Many stroke patients are unable to walk when they are admitted to hospital, and this lack of movement means the risk of blood clots is increased. The researchers say that guidelines for anticoagulation and external compression with GCS vary across the world. Also, most of the studies to date on the use of stockings have been conducted in people having surgery, with the assumption made by groups developing guidelines that the same effects might be seen in stroke patients.
Between 2001 and 2008, patients were enrolled from 55 stroke centres in the UK, seven in Italy and two in Australia. Only immobile patients (defined as being unable to walk independently to the toilet) who had been admitted within a week of having a stroke were included. The researchers excluded patients with fragile skin or circulation problems in the legs and those who had strokes due to brain bleeds. In all, 2,518 patients were enrolled and randomised to having either thigh-length GCS (1,256 patients) with routine care (aspirin and assisted exercise) or to avoiding GCS (1,262 patients) with routine care.
Patients given GCS wore thigh-length stockings on both legs as soon as possible after randomisation. They wore them day and night until they were independently mobile around the ward, were discharged, refused to wear them or the staff became concerned about their skin. Patients allocated to avoid GCS were not given stockings unless they had another clear need for them.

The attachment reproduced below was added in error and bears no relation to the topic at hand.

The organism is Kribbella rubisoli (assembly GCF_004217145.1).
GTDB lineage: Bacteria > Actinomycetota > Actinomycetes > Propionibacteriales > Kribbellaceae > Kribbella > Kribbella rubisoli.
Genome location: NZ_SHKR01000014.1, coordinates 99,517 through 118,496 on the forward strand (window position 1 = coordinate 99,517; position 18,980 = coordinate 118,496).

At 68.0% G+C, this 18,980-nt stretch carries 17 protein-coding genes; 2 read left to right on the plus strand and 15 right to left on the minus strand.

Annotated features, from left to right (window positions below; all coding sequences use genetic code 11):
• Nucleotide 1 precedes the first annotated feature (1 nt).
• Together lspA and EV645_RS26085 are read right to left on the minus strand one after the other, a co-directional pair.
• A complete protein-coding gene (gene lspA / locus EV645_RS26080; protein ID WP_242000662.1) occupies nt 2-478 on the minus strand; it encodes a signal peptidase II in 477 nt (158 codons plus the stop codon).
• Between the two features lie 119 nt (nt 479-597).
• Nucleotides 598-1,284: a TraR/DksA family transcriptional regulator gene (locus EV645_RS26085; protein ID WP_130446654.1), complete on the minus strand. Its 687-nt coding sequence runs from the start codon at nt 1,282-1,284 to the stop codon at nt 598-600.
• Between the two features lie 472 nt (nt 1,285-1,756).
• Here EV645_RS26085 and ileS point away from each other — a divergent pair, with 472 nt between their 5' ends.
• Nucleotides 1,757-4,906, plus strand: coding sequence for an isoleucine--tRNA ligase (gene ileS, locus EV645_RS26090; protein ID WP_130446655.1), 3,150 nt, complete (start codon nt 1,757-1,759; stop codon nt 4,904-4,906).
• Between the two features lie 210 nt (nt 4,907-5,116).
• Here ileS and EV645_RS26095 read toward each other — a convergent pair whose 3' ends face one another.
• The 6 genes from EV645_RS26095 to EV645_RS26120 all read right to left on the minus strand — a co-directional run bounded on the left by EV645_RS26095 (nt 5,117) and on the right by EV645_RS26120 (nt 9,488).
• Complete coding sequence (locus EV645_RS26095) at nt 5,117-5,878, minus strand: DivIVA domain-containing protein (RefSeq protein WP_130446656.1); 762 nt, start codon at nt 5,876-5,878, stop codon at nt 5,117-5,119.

The patients’ legs were tested for DVT with ultrasound (a compression Doppler ultrasound) at about 7–10 days after randomisation and again at 25–30 days. The study was single blinded, meaning that the technician who did the tests was unaware which group the patients were in.
The researchers looked for the occurrence of symptomatic or asymptomatic DVT behind the knee or in the thigh (femoral) veins. They also counted any complications, such as skin breaks and ulcers.